This is a 30-minute documentary from Viriya Sati talking to people on both sides of the divide in the discussion about the re-establishment of the Bhikkhuni order in the Theravada tradition, which happened around 15 years ago.
Many still oppose it, especially amongst the monastic hierarchy, even though enough research is available these days to show, not only that it is possible, but that it has been successfully accomplished.
Unfortunately there are a few inaccuracies in the documentary: it is not true that the Buddha was the first to give monastic status to women, they had it already in other srama?a groups, and even within the early Brahminical upani?ads there are highly revered women teachers; and he created two Sanghas and four assemblies (bhikkhu, bhikkhuni, upasaka, upasika), not four Sanghas.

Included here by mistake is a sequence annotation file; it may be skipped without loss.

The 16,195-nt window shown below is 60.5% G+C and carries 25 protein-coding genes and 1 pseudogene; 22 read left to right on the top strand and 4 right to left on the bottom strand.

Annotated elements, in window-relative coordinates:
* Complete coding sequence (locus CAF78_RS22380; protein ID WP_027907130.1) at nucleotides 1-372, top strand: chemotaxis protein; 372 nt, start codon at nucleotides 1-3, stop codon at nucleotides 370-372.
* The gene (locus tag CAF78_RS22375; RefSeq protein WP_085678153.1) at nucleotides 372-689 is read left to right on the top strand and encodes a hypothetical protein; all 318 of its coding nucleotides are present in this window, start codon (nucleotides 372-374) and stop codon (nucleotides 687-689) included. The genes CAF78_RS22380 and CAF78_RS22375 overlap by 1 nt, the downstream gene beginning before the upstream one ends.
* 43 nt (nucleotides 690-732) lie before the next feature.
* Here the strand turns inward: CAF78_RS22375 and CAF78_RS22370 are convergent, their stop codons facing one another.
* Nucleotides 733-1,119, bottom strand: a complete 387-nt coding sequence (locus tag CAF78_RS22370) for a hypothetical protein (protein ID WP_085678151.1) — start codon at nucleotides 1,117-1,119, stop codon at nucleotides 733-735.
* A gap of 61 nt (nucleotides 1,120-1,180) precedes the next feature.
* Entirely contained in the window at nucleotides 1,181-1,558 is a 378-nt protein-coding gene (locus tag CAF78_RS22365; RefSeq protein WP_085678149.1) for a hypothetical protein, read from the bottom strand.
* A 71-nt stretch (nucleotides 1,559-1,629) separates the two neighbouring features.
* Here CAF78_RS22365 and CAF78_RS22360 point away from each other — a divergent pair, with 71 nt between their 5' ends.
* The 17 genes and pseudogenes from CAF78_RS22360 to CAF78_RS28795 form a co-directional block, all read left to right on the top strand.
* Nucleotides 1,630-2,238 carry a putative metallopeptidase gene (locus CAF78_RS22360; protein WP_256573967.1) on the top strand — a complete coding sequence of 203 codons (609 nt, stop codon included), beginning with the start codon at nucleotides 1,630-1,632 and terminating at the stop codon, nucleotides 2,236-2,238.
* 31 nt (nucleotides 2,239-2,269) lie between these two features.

The period covered by the film is mainly from the period before and after the Perth ordinations in October 2009, which caused such a strong backlash from the authorities in Thailand, and is filmed mainly in Thailand, America, England and Australia, and interviews some of the main people involved in those ordinations.
As the film makers are from the Thai Forest monastic tradition, the main focus is on the Thai tradition, but much more progress has been made on this front in Sri Lanka, the traditional home of the tradition, and it would have been more balanced if this has been brought out more clearly.
The film ends with the sama?eri ordination of Sister Upekkha, who on April 27th 2014 received upasampada ordination in Perth. May she and all women who aspire to follow the Path laid down by the Buddha find their aspirations fulfilled, and support readily available.
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